[noise] Resumption PSKs

Trevor Perrin trevp at trevp.net
Mon May 23 13:10:45 PDT 2016

On Mon, May 23, 2016 at 12:21 PM, Rhys Weatherley
<rhys.weatherley at gmail.com> wrote:
> On Tue, May 24, 2016 at 3:55 AM, Trevor Perrin <trevp at trevp.net> wrote:
>> TLS 1.3 is planning to store a value derived from the original master
>> secret.  This is better, but it means the parties need to know at the
>> time of handshake whether resumption is desired, and have to store
>> this value for the lifetime of the initial connection.
> A low-end device will need to allocate some semi-permanent storage
> regardless of whether the secret is created at the start or end of the
> connection.  I'm not sure much is gained by deferring that decision to
> later.

It avoids the cost of deriving and keeping that extra key in memory,
if it turns out not to be needed.

> If the resumption key is one-time use only then I can perhaps see some
> memory savings occurring, but not for a multiple-use resumption key.
> Are resumption keys in your view single use or multiple use?

Could be either.

Replacing them gets better forward secrecy, obviously.  Also, you're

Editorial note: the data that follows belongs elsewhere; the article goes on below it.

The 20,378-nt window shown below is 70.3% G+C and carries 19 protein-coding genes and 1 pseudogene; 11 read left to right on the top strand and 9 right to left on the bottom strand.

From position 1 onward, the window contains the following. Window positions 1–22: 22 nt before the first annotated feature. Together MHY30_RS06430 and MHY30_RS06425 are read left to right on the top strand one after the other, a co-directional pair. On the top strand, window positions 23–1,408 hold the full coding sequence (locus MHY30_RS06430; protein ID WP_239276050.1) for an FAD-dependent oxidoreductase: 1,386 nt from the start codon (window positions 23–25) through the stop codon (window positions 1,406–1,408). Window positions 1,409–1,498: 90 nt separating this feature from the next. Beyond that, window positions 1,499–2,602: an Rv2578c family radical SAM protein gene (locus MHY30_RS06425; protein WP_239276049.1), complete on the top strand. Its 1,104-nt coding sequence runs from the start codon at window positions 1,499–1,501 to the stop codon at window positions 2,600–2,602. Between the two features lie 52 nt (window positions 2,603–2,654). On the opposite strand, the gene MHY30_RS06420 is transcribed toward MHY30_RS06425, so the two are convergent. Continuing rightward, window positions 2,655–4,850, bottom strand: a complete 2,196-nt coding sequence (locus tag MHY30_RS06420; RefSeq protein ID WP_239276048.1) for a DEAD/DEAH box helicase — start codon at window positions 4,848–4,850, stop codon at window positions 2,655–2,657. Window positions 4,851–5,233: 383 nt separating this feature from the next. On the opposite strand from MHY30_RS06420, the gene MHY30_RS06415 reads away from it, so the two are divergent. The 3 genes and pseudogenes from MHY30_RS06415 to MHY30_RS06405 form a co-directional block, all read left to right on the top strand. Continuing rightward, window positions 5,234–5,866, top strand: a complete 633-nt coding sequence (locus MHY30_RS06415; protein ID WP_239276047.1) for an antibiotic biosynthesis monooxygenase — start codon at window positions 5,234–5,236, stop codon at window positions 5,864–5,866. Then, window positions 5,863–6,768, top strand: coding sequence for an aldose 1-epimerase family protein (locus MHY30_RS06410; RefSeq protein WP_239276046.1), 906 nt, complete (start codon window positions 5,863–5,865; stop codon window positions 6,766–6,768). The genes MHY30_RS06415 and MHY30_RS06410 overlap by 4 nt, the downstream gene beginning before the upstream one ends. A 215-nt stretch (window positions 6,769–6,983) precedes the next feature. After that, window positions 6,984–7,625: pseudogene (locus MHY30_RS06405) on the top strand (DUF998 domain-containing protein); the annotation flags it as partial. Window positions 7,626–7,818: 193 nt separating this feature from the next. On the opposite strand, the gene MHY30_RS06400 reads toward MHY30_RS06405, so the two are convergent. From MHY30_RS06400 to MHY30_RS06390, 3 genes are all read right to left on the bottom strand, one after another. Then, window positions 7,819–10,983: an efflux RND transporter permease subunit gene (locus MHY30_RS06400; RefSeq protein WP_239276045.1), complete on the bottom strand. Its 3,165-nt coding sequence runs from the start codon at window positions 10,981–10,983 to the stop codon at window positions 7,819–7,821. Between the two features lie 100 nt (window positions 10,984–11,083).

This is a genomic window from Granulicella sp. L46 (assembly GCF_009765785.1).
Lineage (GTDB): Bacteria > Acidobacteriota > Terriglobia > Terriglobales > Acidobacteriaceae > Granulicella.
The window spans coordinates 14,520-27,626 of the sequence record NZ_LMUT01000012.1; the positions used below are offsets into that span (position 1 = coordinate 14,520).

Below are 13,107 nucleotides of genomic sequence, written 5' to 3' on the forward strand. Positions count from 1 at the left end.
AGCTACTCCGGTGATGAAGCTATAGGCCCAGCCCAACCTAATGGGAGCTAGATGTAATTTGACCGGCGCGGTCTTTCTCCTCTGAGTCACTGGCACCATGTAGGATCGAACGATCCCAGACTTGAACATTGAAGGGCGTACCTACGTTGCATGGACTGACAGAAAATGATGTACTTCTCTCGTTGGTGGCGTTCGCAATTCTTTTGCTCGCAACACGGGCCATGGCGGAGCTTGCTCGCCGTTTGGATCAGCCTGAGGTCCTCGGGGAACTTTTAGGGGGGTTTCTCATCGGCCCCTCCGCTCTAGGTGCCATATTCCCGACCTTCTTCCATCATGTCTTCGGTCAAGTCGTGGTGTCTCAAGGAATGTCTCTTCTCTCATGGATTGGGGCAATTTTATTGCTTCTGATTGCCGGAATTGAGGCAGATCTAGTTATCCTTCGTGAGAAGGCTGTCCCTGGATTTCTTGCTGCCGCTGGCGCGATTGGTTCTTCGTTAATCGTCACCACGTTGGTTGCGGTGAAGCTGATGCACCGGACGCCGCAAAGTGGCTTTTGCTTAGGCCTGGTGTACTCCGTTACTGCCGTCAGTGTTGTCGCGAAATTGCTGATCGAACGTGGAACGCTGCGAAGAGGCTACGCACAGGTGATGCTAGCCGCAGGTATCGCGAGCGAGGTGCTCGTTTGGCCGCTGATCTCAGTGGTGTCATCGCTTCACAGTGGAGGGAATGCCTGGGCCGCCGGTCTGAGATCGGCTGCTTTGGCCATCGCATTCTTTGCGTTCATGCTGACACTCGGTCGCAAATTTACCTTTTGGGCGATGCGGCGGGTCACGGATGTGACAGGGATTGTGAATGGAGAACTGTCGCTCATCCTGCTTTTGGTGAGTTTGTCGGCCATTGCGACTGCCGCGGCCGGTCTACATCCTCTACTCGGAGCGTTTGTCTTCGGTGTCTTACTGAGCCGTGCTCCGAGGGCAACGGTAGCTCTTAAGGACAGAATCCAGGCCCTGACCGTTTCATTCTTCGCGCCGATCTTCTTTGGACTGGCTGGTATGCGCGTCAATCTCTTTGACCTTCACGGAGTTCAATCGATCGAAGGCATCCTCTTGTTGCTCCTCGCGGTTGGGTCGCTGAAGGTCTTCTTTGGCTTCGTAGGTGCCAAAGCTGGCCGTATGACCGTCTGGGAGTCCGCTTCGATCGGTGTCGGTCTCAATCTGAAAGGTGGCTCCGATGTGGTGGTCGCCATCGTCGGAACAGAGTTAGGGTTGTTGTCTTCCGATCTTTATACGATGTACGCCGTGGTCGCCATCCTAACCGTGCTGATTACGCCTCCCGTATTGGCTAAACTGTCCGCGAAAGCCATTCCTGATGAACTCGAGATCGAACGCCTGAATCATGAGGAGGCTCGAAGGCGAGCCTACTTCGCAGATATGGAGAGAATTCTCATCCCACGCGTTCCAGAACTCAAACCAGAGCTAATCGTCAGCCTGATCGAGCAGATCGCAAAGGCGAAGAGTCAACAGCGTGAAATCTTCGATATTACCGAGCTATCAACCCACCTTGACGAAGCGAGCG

probably sending the session ID or session ticket in the clear, so
replacing that makes the connections less linkable.

>> Because this is for low-end devices, we'd like to be more efficient,
>> and only extract the resumption secret from the transport keys if and
>> when it's needed.  For example:
>>   resumption_secret = ENCRYPT(k, 2^64-1, "", zeros[32])[0..32]
> It occurred to me the other day that resumption keys can also be generated
> by extending the HKDF construction to output three values during Split().
> The third is truncated to 32 bytes and used as the resumption PSK.  This can
> also be extended to 4, 5, 6, etc values for additional information, or
> ENCRYPT() can be used as a PRNG as you describe with the third output of
> Split() as the PRNG key.

That's the alternative, but that means keeping the extra key around in
case you need it later, instead of just creating it on-demand.

> I'd probably feel more comfortable if the resumption key was not directly
> related to the transport key.  A break in one reveals the other.

Not quite - compromising the resumption key doesn't reveal the
original transport key, it just reveals some ciphertext from the
transport key - so no harm.

Compromising the transport key compromises any resumption keys derived
from it.  But if someone has compromised the endpoint they'll probably
get the resumption key in either case.  If the cipher is bad enough to
break with cryptanalysis, then resuming the session with the same
cipher is probably not going to help.


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